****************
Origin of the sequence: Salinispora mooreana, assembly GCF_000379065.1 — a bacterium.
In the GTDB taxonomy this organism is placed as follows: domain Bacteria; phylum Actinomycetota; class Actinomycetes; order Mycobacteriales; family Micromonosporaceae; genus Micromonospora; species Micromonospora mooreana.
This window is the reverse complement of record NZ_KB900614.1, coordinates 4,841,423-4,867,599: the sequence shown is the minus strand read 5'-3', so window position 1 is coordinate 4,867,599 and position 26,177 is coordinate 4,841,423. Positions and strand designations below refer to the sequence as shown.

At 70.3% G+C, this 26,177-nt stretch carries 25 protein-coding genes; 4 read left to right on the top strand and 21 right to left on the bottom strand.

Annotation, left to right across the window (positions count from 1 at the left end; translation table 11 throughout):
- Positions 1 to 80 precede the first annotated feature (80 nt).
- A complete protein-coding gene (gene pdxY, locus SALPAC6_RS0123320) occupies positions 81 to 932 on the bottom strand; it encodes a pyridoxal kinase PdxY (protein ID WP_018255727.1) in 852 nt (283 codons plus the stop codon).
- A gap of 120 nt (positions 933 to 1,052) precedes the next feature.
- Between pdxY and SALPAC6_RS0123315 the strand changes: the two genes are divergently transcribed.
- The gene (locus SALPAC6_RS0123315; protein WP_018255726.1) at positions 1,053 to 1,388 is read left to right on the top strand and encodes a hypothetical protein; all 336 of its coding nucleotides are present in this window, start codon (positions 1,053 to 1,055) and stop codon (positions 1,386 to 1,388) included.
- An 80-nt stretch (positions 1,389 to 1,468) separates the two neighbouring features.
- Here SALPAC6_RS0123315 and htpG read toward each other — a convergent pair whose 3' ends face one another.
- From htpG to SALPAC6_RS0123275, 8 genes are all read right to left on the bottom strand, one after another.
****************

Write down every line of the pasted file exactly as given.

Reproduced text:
Origin of the sequence: Salinispora mooreana, assembly GCF_000379065.1 — a bacterium.
In the GTDB taxonomy this organism is placed as follows: domain Bacteria; phylum Actinomycetota; class Actinomycetes; order Mycobacteriales; family Micromonosporaceae; genus Micromonospora; species Micromonospora mooreana.
This window is the reverse complement of record NZ_KB900614.1, coordinates 4,841,423-4,867,599: the sequence shown is the minus strand read 5'-3', so window position 1 is coordinate 4,867,599 and position 26,177 is coordinate 4,841,423. Positions and strand designations below refer to the sequence as shown.

At 70.3% G+C, this 26,177-nt stretch carries 25 protein-coding genes; 4 read left to right on the top strand and 21 right to left on the bottom strand.

Annotation, left to right across the window (positions count from 1 at the left end; translation table 11 throughout):
- Positions 1 to 80 precede the first annotated feature (80 nt).
- A complete protein-coding gene (gene pdxY, locus SALPAC6_RS0123320) occupies positions 81 to 932 on the bottom strand; it encodes a pyridoxal kinase PdxY (protein ID WP_018255727.1) in 852 nt (283 codons plus the stop codon).
- A gap of 120 nt (positions 933 to 1,052) precedes the next feature.
- Between pdxY and SALPAC6_RS0123315 the strand changes: the two genes are divergently transcribed.
- The gene (locus SALPAC6_RS0123315; protein WP_018255726.1) at positions 1,053 to 1,388 is read left to right on the top strand and encodes a hypothetical protein; all 336 of its coding nucleotides are present in this window, start codon (positions 1,053 to 1,055) and stop codon (positions 1,386 to 1,388) included.
- An 80-nt stretch (positions 1,389 to 1,468) separates the two neighbouring features.
- Here SALPAC6_RS0123315 and htpG read toward each other — a convergent pair whose 3' ends face one another.
- From htpG to SALPAC6_RS0123275, 8 genes are all read right to left on the bottom strand, one after another.